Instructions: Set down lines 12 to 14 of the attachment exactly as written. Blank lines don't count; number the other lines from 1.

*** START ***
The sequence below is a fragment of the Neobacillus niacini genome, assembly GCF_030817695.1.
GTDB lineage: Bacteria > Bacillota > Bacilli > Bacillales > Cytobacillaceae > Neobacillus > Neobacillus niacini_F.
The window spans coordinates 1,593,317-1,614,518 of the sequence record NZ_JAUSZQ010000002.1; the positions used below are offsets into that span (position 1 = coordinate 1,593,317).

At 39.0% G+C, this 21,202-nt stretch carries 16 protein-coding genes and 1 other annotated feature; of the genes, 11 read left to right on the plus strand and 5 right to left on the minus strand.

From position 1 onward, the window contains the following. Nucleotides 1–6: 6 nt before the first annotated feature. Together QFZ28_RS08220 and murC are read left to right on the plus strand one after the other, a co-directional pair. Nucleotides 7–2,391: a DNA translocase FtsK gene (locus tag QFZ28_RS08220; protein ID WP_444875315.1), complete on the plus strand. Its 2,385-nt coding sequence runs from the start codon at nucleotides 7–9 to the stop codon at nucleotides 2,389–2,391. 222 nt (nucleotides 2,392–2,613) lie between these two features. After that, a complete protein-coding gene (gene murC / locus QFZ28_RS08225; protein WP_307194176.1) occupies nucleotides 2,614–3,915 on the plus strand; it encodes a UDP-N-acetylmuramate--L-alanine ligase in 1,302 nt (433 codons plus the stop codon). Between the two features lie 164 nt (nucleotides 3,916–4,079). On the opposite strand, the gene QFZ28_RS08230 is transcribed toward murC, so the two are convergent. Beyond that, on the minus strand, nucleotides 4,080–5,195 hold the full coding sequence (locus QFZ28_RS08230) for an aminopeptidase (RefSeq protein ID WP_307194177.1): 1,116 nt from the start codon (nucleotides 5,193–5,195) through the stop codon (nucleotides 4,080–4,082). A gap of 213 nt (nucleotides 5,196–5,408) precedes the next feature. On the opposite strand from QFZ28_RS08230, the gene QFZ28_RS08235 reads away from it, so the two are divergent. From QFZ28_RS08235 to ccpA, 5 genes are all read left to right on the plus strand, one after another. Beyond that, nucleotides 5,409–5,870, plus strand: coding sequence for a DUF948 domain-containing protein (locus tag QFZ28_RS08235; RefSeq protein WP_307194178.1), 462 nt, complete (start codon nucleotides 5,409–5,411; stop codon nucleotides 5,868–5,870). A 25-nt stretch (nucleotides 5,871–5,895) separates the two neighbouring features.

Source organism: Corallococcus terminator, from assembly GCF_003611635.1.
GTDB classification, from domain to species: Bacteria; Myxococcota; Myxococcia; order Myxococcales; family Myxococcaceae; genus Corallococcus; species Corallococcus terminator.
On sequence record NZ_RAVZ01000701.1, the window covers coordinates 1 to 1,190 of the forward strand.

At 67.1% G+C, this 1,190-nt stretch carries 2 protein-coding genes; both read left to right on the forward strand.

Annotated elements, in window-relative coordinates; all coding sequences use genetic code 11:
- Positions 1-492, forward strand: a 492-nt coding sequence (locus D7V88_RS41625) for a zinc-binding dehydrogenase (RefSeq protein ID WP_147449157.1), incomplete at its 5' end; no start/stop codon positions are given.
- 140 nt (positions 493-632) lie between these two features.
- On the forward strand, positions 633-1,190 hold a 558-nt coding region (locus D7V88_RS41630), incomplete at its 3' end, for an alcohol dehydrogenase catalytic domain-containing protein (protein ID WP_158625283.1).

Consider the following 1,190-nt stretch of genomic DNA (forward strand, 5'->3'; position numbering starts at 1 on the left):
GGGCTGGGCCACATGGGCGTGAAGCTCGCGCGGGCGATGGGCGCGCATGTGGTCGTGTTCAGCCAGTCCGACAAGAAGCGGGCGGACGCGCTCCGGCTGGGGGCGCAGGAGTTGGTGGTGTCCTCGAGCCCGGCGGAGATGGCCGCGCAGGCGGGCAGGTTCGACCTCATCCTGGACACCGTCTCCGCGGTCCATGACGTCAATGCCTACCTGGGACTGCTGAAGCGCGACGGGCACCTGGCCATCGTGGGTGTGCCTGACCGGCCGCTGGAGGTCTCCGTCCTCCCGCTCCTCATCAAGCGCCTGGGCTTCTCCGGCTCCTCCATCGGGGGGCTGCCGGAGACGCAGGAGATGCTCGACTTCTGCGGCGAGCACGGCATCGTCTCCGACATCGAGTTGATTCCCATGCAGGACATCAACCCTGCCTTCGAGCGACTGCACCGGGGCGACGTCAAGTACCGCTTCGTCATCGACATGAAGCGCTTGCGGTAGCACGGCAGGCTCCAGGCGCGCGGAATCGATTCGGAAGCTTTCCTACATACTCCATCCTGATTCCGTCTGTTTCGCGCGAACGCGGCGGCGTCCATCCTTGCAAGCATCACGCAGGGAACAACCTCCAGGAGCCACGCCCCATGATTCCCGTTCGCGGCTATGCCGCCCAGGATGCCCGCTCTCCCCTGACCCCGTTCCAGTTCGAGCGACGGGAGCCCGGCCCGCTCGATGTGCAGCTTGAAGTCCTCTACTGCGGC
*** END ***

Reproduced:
- 140 nt (positions 493-632) lie between these two features.
- On the forward strand, positions 633-1,190 hold a 558-nt coding region (locus D7V88_RS41630), incomplete at its 3' end, for an alcohol dehydrogenase catalytic domain-containing protein (protein ID WP_158625283.1).

Consider the following 1,190-nt stretch of genomic DNA (forward strand, 5'->3'; position numbering starts at 1 on the left):